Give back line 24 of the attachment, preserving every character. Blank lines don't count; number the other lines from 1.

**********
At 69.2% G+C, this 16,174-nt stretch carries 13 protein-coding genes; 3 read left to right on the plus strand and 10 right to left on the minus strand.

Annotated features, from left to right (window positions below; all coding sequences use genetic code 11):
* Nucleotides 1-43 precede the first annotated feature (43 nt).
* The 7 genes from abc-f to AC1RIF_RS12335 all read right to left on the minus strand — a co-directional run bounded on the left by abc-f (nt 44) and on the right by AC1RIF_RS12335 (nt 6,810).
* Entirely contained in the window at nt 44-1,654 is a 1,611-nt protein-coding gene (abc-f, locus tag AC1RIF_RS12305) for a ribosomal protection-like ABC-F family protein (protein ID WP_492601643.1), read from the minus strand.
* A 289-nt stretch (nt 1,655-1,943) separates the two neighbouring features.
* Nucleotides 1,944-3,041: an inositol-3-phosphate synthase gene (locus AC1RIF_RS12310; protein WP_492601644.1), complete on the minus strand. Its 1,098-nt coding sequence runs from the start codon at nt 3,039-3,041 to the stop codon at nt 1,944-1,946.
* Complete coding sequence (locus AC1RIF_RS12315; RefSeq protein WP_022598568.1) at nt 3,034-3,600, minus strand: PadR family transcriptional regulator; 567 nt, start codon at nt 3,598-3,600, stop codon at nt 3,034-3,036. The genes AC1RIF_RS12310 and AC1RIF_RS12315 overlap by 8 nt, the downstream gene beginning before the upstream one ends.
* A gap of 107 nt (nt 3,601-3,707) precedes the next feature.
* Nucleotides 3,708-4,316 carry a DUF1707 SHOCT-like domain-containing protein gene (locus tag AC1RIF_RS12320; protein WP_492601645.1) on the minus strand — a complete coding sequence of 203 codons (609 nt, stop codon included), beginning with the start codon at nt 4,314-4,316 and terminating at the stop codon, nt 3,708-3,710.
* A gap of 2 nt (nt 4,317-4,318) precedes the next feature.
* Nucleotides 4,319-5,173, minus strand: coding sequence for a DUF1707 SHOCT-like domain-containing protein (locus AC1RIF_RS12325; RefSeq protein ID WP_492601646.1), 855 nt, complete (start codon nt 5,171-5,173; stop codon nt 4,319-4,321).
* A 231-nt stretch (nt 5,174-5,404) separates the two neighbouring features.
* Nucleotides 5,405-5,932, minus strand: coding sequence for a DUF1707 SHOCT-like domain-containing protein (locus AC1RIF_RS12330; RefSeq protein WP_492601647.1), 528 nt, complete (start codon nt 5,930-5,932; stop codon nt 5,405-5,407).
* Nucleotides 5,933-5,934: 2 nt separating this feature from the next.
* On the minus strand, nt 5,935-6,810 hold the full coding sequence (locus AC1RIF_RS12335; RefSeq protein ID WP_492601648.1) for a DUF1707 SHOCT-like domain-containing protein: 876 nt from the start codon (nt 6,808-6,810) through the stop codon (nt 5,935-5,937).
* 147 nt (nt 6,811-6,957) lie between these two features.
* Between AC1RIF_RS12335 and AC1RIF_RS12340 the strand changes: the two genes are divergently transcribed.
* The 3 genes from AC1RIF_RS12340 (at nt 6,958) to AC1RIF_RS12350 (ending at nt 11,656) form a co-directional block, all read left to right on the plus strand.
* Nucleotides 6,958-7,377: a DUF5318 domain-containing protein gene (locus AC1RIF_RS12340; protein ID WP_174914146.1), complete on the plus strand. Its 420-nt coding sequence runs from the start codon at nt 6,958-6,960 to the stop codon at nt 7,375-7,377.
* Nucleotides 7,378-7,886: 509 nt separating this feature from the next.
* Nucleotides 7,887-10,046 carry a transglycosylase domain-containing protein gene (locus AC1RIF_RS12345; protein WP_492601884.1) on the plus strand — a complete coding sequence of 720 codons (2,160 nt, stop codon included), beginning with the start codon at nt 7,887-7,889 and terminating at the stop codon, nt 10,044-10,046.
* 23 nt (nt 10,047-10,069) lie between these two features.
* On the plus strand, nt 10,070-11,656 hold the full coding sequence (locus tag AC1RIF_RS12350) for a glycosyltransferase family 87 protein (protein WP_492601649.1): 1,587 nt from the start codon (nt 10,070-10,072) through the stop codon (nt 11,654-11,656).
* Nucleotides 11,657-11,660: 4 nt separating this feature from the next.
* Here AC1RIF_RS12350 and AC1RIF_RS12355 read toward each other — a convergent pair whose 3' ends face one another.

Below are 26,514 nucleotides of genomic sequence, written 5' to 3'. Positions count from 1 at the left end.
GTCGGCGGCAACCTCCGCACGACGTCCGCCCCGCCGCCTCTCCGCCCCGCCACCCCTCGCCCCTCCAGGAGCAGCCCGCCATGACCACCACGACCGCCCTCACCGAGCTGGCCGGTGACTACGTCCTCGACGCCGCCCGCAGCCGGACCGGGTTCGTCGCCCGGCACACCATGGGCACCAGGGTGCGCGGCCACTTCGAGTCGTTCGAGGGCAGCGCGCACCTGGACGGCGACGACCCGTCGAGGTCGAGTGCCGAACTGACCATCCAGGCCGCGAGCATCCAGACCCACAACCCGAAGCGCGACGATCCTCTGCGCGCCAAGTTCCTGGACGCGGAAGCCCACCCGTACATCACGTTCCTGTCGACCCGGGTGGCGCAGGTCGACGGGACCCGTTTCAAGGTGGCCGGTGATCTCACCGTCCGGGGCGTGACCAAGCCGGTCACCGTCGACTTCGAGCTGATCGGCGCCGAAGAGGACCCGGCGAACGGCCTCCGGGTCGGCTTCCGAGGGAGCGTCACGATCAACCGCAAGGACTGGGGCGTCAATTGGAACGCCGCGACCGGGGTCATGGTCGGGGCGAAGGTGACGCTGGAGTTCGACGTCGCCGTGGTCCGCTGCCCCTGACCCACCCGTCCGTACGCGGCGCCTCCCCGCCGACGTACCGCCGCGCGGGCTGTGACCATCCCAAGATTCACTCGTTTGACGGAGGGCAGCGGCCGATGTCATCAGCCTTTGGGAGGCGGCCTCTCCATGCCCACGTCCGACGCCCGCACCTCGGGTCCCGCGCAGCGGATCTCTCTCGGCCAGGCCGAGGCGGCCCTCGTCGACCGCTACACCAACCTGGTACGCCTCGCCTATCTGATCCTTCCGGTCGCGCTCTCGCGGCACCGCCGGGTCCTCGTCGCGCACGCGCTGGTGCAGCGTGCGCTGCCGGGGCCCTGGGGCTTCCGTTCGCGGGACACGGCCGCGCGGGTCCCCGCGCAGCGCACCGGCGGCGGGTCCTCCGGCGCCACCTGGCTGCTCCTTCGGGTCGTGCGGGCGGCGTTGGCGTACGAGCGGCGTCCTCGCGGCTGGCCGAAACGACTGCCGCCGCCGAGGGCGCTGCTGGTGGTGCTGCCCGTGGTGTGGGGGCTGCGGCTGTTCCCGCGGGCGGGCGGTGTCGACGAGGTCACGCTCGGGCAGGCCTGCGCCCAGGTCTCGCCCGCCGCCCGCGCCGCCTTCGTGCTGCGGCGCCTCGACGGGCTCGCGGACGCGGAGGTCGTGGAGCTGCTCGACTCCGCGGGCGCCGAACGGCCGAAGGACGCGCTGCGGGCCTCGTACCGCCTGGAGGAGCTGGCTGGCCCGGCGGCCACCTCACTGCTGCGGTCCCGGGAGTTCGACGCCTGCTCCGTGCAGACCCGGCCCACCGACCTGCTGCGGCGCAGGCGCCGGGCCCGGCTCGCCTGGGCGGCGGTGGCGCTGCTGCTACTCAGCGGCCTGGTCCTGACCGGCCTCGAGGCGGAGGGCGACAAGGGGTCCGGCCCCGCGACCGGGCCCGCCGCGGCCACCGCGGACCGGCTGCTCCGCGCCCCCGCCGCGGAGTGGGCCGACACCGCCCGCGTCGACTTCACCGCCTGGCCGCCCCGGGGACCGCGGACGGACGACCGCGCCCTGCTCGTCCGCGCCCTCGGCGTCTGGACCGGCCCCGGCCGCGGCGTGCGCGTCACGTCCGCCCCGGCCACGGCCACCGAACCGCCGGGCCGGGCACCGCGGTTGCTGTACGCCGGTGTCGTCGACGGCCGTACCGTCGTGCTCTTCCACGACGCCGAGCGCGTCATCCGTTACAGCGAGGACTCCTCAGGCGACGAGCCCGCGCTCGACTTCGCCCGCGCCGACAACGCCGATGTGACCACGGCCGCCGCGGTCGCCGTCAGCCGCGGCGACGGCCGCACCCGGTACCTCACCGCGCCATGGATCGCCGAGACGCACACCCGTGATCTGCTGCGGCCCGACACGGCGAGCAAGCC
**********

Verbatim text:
* On the plus strand, nt 10,070-11,656 hold the full coding sequence (locus tag AC1RIF_RS12350) for a glycosyltransferase family 87 protein (protein WP_492601649.1): 1,587 nt from the start codon (nt 10,070-10,072) through the stop codon (nt 11,654-11,656).